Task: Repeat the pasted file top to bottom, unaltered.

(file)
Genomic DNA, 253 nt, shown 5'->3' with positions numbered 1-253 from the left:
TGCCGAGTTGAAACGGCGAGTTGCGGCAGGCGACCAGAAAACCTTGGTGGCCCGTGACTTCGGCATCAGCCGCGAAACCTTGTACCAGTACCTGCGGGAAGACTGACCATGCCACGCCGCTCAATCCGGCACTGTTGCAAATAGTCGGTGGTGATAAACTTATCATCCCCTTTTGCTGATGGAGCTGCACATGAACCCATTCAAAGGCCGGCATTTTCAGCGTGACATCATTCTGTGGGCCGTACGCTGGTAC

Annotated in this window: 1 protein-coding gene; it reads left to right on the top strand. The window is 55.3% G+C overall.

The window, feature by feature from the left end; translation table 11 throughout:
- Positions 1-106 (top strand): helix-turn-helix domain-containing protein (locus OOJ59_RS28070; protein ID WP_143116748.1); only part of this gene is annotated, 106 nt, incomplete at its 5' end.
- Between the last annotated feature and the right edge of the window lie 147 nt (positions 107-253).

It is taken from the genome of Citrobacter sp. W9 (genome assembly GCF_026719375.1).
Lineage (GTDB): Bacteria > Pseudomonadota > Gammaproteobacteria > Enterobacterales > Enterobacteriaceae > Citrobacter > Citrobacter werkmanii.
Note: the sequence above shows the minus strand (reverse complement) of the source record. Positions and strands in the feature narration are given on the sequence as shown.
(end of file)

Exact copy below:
Genomic DNA, 253 nt, shown 5'->3' with positions numbered 1-253 from the left:
TGCCGAGTTGAAACGGCGAGTTGCGGCAGGCGACCAGAAAACCTTGGTGGCCCGTGACTTCGGCATCAGCCGCGAAACCTTGTACCAGTACCTGCGGGAAGACTGACCATGCCACGCCGCTCAATCCGGCACTGTTGCAAATAGTCGGTGGTGATAAACTTATCATCCCCTTTTGCTGATGGAGCTGCACATGAACCCATTCAAAGGCCGGCATTTTCAGCGTGACATCATTCTGTGGGCCGTACGCTGGTAC

Annotated in this window: 1 protein-coding gene; it reads left to right on the top strand. The window is 55.3% G+C overall.

The window, feature by feature from the left end; translation table 11 throughout:
- Positions 1-106 (top strand): helix-turn-helix domain-containing protein (locus OOJ59_RS28070; protein ID WP_143116748.1); only part of this gene is annotated, 106 nt, incomplete at its 5' end.
- Between the last annotated feature and the right edge of the window lie 147 nt (positions 107-253).

It is taken from the genome of Citrobacter sp. W9 (genome assembly GCF_026719375.1).
Lineage (GTDB): Bacteria > Pseudomonadota > Gammaproteobacteria > Enterobacterales > Enterobacteriaceae > Citrobacter > Citrobacter werkmanii.
Note: the sequence above shows the minus strand (reverse complement) of the source record. Positions and strands in the feature narration are given on the sequence as shown.